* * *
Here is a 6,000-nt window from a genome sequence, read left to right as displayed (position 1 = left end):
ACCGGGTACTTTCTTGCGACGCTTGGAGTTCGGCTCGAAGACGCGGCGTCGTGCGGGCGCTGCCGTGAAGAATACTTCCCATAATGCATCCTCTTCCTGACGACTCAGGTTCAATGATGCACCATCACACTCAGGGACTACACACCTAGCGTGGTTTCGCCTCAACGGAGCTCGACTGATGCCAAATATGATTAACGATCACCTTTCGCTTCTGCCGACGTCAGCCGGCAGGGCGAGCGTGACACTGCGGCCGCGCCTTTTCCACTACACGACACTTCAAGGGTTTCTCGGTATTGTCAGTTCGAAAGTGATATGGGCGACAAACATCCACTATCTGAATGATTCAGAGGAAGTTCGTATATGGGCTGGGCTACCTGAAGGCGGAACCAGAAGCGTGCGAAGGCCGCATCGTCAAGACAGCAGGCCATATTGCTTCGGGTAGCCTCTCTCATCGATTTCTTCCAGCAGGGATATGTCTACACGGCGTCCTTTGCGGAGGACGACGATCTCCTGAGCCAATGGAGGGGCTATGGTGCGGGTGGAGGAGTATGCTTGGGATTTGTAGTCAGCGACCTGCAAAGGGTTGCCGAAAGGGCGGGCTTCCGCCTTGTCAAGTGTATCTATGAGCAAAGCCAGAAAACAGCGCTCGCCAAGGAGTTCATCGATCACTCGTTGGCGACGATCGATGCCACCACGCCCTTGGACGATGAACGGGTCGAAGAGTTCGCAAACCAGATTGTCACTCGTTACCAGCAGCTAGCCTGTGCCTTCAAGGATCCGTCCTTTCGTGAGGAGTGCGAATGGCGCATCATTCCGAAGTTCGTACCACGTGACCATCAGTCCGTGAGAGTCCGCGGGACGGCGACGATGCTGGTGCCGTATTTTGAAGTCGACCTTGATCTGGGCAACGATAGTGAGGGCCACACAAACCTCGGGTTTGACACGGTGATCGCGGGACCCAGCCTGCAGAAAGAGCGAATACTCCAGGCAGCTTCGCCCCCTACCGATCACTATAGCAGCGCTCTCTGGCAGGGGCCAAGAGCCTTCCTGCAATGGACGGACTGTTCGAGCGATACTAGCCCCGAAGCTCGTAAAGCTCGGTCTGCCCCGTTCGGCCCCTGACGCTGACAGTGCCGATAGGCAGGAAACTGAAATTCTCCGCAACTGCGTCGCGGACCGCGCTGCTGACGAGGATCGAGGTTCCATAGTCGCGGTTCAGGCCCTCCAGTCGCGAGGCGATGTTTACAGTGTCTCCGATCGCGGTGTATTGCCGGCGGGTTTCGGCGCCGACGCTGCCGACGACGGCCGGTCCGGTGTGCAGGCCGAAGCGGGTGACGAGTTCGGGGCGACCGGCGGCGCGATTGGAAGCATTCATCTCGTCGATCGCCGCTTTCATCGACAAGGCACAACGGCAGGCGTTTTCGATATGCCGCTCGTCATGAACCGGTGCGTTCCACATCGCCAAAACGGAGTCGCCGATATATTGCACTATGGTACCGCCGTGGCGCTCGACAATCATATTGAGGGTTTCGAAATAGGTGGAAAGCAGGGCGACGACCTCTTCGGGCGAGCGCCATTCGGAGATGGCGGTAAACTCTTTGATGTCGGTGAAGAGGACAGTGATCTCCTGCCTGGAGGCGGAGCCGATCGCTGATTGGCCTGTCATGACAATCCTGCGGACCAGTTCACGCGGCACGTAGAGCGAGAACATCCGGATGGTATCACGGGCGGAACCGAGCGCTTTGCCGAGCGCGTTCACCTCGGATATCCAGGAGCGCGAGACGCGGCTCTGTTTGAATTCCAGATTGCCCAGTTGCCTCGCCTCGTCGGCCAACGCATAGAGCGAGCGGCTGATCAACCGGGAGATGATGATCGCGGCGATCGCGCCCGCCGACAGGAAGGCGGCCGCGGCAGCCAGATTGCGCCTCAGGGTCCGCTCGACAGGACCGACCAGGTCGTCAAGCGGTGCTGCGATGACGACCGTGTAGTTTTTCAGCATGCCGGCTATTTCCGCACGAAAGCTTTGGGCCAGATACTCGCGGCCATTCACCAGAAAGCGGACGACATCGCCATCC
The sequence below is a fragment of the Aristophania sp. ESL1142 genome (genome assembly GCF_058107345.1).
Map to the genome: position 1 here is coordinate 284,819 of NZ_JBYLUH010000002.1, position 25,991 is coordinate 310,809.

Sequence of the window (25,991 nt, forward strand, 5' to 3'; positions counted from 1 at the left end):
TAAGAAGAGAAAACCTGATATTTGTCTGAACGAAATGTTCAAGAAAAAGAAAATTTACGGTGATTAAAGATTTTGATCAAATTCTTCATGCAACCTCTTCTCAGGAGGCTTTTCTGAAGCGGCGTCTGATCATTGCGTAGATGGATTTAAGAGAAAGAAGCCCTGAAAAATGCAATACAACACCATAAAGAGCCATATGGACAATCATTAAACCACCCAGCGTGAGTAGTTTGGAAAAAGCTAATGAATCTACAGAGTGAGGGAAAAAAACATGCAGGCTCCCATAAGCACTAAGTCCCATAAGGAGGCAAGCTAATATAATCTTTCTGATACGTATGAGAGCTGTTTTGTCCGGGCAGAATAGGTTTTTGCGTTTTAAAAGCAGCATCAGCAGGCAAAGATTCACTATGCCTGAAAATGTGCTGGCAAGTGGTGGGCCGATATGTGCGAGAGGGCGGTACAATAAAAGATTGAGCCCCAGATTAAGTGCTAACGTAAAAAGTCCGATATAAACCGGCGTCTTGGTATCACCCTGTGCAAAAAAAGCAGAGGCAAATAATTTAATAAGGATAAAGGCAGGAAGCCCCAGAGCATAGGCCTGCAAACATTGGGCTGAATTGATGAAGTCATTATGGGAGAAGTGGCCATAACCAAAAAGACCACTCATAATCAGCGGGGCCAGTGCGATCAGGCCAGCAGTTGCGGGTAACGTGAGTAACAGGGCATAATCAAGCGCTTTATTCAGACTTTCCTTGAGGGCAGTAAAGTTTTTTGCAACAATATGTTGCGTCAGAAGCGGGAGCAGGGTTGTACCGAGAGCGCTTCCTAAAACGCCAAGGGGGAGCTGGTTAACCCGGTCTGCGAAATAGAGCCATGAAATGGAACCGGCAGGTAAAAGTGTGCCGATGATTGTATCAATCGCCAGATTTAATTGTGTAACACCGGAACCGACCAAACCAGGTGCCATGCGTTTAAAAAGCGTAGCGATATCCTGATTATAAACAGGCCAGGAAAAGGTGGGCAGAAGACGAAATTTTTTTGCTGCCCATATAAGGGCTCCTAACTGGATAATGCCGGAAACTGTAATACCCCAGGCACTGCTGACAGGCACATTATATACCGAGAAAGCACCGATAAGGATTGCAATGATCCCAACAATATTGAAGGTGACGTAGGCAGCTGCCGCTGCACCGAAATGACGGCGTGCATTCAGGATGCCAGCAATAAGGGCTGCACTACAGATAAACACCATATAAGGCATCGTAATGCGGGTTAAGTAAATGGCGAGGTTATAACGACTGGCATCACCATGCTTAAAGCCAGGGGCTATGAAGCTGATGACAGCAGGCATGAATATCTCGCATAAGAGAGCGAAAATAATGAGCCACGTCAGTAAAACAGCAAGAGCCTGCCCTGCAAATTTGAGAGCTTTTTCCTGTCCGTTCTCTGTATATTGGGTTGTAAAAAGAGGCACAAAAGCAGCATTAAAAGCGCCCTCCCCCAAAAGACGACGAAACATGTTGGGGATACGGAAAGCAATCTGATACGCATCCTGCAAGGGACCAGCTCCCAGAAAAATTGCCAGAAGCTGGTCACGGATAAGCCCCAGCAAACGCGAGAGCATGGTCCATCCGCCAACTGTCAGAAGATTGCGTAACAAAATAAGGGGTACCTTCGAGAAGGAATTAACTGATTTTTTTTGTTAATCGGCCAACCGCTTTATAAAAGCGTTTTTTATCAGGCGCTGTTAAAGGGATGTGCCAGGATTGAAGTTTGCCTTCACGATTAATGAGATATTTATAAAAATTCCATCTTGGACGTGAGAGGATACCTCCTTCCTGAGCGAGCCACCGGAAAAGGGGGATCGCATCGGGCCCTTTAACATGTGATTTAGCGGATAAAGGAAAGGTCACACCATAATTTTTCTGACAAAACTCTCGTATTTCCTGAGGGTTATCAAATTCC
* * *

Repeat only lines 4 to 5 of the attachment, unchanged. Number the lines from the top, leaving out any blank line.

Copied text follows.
Map to the genome: position 1 here is coordinate 284,819 of NZ_JBYLUH010000002.1, position 25,991 is coordinate 310,809.

Sequence of the window (25,991 nt, forward strand, 5' to 3'; positions counted from 1 at the left end):